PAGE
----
Performing the Vending Price Increase - Part 5.
In the previous HK Newsletter articles we discussed how important for the profitability of a Laundromat to keep the Utility Costs under control. We visited an example of the same Laundromat with different Utilities as a Percentage of Gross for an example of Utilities as a 25% and 32% of Revenue. The target percentage is all Utilities between 20 to 25% of the gross revenue of the Laundromat.
This week the Mechanics of Raise your Vend Prices.
From my previous articles, hopefully you realize that you need to bring your vend prices into line with what is a fair and reasonable profit. But how high should I raise my vend prices? How much for each machine? Should I raise my Washers & Dryers at the same time? How do I go about determining what a fair and reasonable vend price? What are the actual mechanics of evaluating & raising my vend prices?
My first task is to visit all of my competitors and make accurate records of their different sized washers & dryers. I record all of the vend prices including the "Special Prices" and "Extra Feature" prices for all of the laundry equipment. If I meet the owner of the store, then I will offer to buy him a cup of coffee. I will explain that I am in the process of raising my vend prices to offset the increases in utility costs. Hopefully this opens up a conversation to discuss the Laundromat business. My Laundromat competitor is my neighbor, one that I may not have to like but a neighbor that I have to co-exist with and respect. Who knows, maybe he will call me when he is looking to sell his store. I eventually end my conversation with the assurance that I will be raising my prices, I will let him know when I do and hopefully he will raise his prices too.
I have been in the laundry business too long to think that my competitor is going to go out of business. So my approach is not beat him, but be friendly, respectful and form a mutual respect for both of our operations, and (most important) to make money. I have seen the "dumb operator" who takes his Laundromat's competition "personally" and vows to bankrupt them out of business. Well it just is not going to happen. Any business man, who just invested $100-200,000 into a business, will accept a slow start and do what ever he thinks he has to do, to make a living. The investor will even tolerate monthly losses rather than walk away from the sizable investment. When a new competitor comes into the market place, each slice of the pie gets smaller. The question is how does everyone survive? By cutting the vend price? NO. Everyone can make a decent living if each slice of the pie is worth more. Yes, by raising your vend price, you survive and so does your competitor; but you both make money. (What is wrong with that?)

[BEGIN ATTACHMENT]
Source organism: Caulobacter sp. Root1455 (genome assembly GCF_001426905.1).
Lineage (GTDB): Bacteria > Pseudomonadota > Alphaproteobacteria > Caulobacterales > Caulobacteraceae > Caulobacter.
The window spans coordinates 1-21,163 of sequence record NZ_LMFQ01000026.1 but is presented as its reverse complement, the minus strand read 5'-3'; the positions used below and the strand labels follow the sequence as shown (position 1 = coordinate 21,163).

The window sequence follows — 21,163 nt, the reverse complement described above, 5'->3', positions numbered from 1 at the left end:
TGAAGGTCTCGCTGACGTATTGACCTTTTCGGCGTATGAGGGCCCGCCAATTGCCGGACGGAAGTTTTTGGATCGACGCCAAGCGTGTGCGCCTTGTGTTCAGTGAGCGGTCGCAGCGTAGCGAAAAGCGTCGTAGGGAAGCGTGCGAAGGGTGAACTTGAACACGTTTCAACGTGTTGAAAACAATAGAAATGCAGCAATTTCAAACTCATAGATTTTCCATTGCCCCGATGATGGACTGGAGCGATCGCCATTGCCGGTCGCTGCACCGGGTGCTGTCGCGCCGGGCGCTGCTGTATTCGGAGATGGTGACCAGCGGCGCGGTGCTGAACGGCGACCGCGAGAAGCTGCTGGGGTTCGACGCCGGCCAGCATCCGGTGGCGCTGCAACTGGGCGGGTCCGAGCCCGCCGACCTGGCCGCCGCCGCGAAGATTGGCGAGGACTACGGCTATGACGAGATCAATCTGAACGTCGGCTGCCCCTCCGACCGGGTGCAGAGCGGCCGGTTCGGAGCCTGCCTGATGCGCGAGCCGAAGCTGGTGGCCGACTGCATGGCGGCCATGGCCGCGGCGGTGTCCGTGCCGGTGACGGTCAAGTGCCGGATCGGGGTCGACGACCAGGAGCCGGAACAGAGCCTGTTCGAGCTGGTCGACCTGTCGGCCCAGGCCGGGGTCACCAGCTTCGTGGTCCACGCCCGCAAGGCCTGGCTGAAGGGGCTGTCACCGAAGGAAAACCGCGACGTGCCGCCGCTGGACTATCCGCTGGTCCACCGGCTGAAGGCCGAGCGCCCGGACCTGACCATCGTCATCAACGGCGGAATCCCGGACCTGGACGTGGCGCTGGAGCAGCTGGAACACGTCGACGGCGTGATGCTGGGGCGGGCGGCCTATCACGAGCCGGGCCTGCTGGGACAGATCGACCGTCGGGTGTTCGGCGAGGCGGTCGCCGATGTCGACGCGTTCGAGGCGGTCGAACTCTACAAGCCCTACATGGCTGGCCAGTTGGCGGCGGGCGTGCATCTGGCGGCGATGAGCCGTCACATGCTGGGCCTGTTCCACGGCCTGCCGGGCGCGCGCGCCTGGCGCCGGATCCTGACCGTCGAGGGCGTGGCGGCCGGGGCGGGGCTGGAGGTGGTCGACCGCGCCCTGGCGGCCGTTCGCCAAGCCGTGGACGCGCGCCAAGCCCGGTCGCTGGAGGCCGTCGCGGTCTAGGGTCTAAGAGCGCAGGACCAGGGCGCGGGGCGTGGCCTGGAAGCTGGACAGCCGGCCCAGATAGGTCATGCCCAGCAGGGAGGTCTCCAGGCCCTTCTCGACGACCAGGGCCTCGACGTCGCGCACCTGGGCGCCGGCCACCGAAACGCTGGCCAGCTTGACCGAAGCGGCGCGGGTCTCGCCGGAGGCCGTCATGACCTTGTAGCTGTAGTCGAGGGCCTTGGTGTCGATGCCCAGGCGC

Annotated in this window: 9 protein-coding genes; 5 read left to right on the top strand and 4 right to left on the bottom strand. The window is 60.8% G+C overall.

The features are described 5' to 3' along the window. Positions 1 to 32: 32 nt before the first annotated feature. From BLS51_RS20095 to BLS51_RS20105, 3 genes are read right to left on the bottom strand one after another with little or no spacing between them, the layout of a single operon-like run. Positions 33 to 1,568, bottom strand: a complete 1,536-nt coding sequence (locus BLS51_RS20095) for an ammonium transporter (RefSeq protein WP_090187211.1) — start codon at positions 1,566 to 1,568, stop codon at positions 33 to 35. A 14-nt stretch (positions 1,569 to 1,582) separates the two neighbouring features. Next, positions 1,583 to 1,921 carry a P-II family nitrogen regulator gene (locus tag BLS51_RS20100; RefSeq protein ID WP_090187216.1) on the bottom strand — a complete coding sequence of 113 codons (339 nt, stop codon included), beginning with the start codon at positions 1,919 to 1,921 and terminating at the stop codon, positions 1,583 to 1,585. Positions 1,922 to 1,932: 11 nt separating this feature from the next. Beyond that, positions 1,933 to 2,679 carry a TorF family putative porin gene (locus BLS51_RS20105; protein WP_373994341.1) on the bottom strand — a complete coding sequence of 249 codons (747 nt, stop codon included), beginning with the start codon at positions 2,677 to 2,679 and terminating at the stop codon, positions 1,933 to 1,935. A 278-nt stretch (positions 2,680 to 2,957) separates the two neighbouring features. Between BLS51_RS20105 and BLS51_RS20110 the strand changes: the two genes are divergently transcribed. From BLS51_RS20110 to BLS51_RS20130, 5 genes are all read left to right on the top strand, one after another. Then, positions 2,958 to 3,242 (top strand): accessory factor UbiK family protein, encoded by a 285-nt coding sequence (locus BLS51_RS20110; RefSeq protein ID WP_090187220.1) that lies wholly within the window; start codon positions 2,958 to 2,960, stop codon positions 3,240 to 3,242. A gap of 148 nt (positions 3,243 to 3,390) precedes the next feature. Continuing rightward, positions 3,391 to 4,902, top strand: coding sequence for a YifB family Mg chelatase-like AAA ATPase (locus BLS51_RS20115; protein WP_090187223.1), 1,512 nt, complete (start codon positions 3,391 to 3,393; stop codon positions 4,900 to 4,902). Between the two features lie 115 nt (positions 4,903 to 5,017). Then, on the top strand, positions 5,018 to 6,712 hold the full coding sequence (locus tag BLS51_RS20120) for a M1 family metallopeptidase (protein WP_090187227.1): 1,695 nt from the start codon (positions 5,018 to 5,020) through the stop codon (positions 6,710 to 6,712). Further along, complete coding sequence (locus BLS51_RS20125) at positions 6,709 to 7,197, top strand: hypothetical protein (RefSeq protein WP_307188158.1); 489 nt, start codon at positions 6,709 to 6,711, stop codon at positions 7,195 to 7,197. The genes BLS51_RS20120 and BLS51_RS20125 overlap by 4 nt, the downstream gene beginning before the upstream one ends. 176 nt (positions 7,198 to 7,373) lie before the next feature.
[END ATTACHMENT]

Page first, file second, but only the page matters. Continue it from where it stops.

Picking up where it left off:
Once I know my competitors vend prices, I then have to look at my own numbers. What are my utilities as a percent of Gross Income? Traditionally a well operated all front load Laundromat would have 20% utilities and an all Top Load Laundromat would be in the 30% range. This went out the window in 2005 when we had a tripling in the cost of Natural Gas. Now even with the most energy efficient front load Laundromats our target is between 20-25% utilities as a percent of gross income.
In this example, my target is to have my utilities be 25% of the Gross Income. In today's reality, you need to be flexible and maybe you can't get to the projected target figure in the first price increase. You need to be realistic and look at your market place and then set your target pricing. Can you be $2.00 higher on your vend prices than the competitor next door...probably not. But you can be several quarters higher and still make a decent return on your investment.
Please note that the Laundromat "Gross Income" figure is only the self-service washer & dryer income. This excludes any revenue from soap, over the counter sales and vending machine income. We only want to look at the utility costs and the revenue from the washers & dryers. We also need to include the revenue for the machines being used in the Wash, Dry & Fold process. The easiest way to handle this is to add up the attendant's cost to start the machines. This may already be in the money boxes, especially if you use nail polish to paint the coins you provide for your attendants. We need to account for the WD&F revenue (to operated these machines) and add this figure to the Laundromat's "Gross Income".
Once we have established our true utilities as a percentage of "Gross Income" we have to ask what is the new Gross Income (dollar amount) do I need to reach to achieve a 25% utilities? What is the dollar difference between where I currently am and where I want to be? What percentage increase across the board to achieve my target percentage? See the attached example of a 20 washer and 20 pocket dryer Laundromat.
(Article to be continued Next Week)
Determining Current Utilities Percentage:
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